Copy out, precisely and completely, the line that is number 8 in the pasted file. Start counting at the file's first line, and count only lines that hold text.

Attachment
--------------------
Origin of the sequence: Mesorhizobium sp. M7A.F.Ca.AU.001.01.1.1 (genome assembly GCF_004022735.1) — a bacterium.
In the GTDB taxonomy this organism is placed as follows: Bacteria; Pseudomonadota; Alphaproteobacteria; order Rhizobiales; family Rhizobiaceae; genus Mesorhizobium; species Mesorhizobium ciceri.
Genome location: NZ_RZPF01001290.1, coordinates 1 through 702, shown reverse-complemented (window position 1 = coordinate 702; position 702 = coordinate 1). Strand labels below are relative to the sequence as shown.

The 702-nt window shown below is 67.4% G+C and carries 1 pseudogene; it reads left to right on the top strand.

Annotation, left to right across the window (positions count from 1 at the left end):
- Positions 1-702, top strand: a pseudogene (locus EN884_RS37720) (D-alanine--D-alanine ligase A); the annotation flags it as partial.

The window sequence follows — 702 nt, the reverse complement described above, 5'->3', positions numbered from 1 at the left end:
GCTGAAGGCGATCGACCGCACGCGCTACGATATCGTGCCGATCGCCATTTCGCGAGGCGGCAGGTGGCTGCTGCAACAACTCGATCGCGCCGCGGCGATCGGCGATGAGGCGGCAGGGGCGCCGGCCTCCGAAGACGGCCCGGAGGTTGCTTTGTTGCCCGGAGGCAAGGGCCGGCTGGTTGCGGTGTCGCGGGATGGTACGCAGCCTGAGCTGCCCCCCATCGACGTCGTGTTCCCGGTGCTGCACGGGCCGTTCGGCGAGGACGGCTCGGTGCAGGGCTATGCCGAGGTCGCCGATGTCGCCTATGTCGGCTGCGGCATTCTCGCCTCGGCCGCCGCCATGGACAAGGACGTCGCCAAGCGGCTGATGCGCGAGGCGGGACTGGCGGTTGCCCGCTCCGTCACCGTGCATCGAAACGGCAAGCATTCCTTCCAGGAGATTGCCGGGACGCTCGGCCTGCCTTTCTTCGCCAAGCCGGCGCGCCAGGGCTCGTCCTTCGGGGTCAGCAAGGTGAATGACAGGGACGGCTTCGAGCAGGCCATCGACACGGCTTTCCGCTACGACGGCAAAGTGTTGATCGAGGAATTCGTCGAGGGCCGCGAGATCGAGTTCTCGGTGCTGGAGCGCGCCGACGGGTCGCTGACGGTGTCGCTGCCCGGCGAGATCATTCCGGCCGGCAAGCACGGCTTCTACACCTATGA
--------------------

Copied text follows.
GCTGAAGGCGATCGACCGCACGCGCTACGATATCGTGCCGATCGCCATTTCGCGAGGCGGCAGGTGGCTGCTGCAACAACTCGATCGCGCCGCGGCGATCGGCGATGAGGCGGCAGGGGCGCCGGCCTCCGAAGACGGCCCGGAGGTTGCTTTGTTGCCCGGAGGCAAGGGCCGGCTGGTTGCGGTGTCGCGGGATGGTACGCAGCCTGAGCTGCCCCCCATCGACGTCGTGTTCCCGGTGCTGCACGGGCCGTTCGGCGAGGACGGCTCGGTGCAGGGCTATGCCGAGGTCGCCGATGTCGCCTATGTCGGCTGCGGCATTCTCGCCTCGGCCGCCGCCATGGACAAGGACGTCGCCAAGCGGCTGATGCGCGAGGCGGGACTGGCGGTTGCCCGCTCCGTCACCGTGCATCGAAACGGCAAGCATTCCTTCCAGGAGATTGCCGGGACGCTCGGCCTGCCTTTCTTCGCCAAGCCGGCGCGCCAGGGCTCGTCCTTCGGGGTCAGCAAGGTGAATGACAGGGACGGCTTCGAGCAGGCCATCGACACGGCTTTCCGCTACGACGGCAAAGTGTTGATCGAGGAATTCGTCGAGGGCCGCGAGATCGAGTTCTCGGTGCTGGAGCGCGCCGACGGGTCGCTGACGGTGTCGCTGCCCGGCGAGATCATTCCGGCCGGCAAGCACGGCTTCTACACCTATGA